Hellow

hel·low (ˈhelō/) exclamation. A salutation embodying the vibrant energy found in the color yellow.

20 November 2013

An Icelandic Audio Odyssey, Finally We Are No One

Before I understood maps or geothermal currents, I pictured Greenland as a land of trees, plants, and vegetation--greenery--and Iceland to be a frozen tundra, frigid and white--icy. This naivety led me to believe the opposite. The namesake of Greenland and Iceland are almost polar opposites, for while they are both near the North Pole, their climates are immensely varied. Iceland is a land of extremes--from volcanic thermal heat to icy glacial coldness. Despite the extremes, the small island has a fairly moderate and consistent temperature. It is a beautiful place filled with many natural wonders. It is a place for the imagination to wander and reflect. It is only appropriate that the nation has produced artists representing this personality.

múm is an Icelandic experimental music group. Adopting a dreamlike quality with their unique concoction of sounds creates a refreshing brand of music that resonates with an imaginative spirit. In their 2002 album, Loksins Erum Við Engin (Finally We Are No One), this creative sound pushes the listeners' thoughts to places often untouched or forgotten, such as the ability to truly imagine and reflect from within oneself. Finally We Are No One is a playful odyssey of the subconscious. As as a whole, the simple but unique form of the art and music is found in the sound. The childlike voices reflect the peaceful innocence of exploratory thoughts. Like the naivety of a child, such as my ignorance surrounding the ecological states of Greenland and Iceland, the album celebrates these virgin thoughts, not tampered by adult actions and concerns.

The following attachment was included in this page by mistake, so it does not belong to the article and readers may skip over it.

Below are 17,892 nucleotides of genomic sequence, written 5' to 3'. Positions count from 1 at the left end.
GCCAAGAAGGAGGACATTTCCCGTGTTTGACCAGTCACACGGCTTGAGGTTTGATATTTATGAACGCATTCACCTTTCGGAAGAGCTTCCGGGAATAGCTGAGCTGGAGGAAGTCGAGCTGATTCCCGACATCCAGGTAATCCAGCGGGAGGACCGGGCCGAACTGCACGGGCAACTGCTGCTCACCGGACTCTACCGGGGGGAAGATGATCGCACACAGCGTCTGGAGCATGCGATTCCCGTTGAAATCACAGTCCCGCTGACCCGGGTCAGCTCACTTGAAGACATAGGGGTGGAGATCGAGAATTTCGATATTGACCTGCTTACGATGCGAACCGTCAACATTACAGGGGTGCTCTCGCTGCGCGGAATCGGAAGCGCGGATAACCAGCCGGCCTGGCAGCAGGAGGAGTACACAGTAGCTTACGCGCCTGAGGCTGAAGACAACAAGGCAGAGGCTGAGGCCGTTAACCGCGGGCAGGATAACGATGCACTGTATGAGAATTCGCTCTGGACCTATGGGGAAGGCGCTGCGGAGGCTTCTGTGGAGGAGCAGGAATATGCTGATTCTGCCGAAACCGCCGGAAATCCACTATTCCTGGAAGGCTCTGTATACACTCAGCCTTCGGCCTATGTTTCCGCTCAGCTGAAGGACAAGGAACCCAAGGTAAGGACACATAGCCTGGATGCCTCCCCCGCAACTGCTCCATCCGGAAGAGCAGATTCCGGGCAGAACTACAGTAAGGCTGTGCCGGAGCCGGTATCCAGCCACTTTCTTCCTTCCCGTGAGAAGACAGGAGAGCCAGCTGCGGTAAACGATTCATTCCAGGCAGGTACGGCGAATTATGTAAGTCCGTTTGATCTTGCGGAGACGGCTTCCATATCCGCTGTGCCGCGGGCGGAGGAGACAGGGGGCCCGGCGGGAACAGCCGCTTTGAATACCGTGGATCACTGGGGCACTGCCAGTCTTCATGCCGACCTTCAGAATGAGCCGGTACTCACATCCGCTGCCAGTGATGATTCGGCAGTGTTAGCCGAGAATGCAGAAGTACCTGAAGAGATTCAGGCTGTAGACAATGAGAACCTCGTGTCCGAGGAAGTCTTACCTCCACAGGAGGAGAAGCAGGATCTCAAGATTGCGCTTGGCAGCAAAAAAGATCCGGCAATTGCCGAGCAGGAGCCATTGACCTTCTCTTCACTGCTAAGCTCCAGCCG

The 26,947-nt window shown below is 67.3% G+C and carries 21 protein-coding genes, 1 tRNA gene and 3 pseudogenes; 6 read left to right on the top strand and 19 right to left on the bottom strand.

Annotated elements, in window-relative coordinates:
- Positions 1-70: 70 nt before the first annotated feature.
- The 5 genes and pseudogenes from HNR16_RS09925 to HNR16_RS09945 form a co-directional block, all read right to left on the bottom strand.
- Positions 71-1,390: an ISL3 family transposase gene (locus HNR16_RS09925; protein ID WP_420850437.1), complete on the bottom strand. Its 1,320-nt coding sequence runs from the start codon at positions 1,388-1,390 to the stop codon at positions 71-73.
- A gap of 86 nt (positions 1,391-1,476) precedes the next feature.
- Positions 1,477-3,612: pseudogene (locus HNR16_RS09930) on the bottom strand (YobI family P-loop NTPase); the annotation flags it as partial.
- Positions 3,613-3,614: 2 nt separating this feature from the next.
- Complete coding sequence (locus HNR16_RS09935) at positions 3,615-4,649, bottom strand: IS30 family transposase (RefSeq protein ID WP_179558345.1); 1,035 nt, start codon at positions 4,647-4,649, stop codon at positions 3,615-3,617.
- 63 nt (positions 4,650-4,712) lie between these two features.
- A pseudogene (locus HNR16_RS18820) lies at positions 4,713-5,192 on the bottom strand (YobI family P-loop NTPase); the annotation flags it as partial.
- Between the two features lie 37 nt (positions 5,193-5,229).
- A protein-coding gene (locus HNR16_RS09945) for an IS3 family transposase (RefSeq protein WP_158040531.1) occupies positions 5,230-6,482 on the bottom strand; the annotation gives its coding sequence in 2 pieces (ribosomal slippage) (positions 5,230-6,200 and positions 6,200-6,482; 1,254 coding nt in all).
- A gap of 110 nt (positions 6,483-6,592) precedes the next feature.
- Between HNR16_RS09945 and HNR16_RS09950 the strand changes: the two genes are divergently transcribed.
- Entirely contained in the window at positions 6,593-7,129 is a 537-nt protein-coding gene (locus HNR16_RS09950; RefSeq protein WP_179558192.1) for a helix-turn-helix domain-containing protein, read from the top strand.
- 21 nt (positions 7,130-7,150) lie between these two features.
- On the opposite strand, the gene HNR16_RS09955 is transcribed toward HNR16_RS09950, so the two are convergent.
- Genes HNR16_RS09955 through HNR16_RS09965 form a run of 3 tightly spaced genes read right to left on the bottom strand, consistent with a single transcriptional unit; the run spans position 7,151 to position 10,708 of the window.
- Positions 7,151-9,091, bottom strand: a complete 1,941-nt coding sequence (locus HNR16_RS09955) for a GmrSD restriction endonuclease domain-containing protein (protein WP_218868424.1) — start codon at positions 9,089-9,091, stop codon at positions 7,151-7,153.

When listening, the album elicits a unique feeling that is not often excited by music. It is not a "pump up" sound or nostalgic tune or bluesy act of sad emotions, but a gentle touch on more tender feelings. It draws upon the small things, subtle details and little sounds. It is pure and difficult to express in another medium. While the soft voices convey the pureness of innocence, the pattering of varied sounds embodies the minimal amount of emotion necessary to touch the listener. The slow cadence of the music is calming, putting the listener at peace to encourage introspection. It balances delicately on a small wave of feeling that moves between the small troubles and ripples of hope. It is ideal for reflection and cannot fit in varied forms, which leaves it appropriately perfect.

Finally We Are No One strips away the titles that  border one's subconscious. Removing the clutter from the mind, it lets a gentle wave wash over tender thoughts and carry them to new shores.